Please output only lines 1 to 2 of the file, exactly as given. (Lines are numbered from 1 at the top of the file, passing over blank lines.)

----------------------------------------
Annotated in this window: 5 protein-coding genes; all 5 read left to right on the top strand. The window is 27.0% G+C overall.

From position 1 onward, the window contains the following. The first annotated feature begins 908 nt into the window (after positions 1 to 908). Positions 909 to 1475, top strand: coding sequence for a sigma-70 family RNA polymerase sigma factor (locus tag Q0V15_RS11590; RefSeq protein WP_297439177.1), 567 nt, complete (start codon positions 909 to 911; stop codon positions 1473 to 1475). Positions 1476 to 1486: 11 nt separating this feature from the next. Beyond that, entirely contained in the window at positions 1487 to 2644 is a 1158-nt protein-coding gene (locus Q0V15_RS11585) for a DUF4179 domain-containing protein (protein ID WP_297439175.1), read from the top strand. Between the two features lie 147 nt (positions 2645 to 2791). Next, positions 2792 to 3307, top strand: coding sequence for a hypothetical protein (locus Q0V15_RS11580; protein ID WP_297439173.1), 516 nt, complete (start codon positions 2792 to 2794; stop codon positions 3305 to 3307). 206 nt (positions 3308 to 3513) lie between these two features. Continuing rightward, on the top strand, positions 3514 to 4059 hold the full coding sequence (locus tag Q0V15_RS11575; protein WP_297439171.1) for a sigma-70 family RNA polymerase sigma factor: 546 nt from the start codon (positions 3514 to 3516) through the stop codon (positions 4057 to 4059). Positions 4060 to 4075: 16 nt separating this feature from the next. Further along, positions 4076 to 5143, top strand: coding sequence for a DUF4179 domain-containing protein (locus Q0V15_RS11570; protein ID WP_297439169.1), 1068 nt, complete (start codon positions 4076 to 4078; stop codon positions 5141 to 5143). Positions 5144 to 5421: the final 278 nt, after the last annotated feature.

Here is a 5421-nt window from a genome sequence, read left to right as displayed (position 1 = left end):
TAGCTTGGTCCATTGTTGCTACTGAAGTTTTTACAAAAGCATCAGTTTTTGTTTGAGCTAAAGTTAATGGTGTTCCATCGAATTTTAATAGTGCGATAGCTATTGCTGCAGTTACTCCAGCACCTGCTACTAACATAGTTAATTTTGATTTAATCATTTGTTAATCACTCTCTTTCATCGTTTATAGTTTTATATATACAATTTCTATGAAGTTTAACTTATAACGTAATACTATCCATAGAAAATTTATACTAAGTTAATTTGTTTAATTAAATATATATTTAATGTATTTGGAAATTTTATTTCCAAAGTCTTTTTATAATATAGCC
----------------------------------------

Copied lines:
Annotated in this window: 5 protein-coding genes; all 5 read left to right on the top strand. The window is 27.0% G+C overall.

From position 1 onward, the window contains the following. The first annotated feature begins 908 nt into the window (after positions 1 to 908). Positions 909 to 1475, top strand: coding sequence for a sigma-70 family RNA polymerase sigma factor (locus tag Q0V15_RS11590; RefSeq protein WP_297439177.1), 567 nt, complete (start codon positions 909 to 911; stop codon positions 1473 to 1475). Positions 1476 to 1486: 11 nt separating this feature from the next. Beyond that, entirely contained in the window at positions 1487 to 2644 is a 1158-nt protein-coding gene (locus Q0V15_RS11585) for a DUF4179 domain-containing protein (protein ID WP_297439175.1), read from the top strand. Between the two features lie 147 nt (positions 2645 to 2791). Next, positions 2792 to 3307, top strand: coding sequence for a hypothetical protein (locus Q0V15_RS11580; protein ID WP_297439173.1), 516 nt, complete (start codon positions 2792 to 2794; stop codon positions 3305 to 3307). 206 nt (positions 3308 to 3513) lie between these two features. Continuing rightward, on the top strand, positions 3514 to 4059 hold the full coding sequence (locus tag Q0V15_RS11575; protein WP_297439171.1) for a sigma-70 family RNA polymerase sigma factor: 546 nt from the start codon (positions 3514 to 3516) through the stop codon (positions 4057 to 4059). Positions 4060 to 4075: 16 nt separating this feature from the next. Further along, positions 4076 to 5143, top strand: coding sequence for a DUF4179 domain-containing protein (locus Q0V15_RS11570; protein ID WP_297439169.1), 1068 nt, complete (start codon positions 4076 to 4078; stop codon positions 5141 to 5143). Positions 5144 to 5421: the final 278 nt, after the last annotated feature.